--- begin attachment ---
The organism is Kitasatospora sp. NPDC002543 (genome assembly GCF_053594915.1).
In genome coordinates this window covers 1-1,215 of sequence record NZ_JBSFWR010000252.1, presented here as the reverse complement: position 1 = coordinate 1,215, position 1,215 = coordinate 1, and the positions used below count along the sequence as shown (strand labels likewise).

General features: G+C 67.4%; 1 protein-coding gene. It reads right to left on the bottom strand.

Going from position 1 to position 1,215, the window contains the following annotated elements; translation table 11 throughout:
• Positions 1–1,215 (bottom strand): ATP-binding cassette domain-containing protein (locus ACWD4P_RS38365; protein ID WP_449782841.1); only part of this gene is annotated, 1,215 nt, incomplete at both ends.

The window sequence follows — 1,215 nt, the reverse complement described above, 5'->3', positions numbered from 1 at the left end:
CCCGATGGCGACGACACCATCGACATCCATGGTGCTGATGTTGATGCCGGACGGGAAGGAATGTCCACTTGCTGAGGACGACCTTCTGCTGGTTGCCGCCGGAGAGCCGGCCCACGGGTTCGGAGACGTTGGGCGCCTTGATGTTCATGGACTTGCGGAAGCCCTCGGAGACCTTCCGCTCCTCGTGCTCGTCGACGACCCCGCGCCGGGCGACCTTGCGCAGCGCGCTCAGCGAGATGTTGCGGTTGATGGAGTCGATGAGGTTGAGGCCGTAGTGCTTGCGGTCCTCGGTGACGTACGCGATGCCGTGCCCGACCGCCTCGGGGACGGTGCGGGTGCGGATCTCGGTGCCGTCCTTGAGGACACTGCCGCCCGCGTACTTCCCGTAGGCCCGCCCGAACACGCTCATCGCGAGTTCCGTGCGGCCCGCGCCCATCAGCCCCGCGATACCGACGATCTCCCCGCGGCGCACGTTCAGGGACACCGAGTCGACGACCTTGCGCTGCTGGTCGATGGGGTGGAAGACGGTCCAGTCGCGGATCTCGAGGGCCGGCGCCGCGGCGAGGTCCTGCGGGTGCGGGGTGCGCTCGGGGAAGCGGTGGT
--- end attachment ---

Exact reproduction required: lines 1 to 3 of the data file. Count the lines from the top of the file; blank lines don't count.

The organism is Kitasatospora sp. NPDC002543 (genome assembly GCF_053594915.1).
In genome coordinates this window covers 1-1,215 of sequence record NZ_JBSFWR010000252.1, presented here as the reverse complement: position 1 = coordinate 1,215, position 1,215 = coordinate 1, and the positions used below count along the sequence as shown (strand labels likewise).

General features: G+C 67.4%; 1 protein-coding gene. It reads right to left on the bottom strand.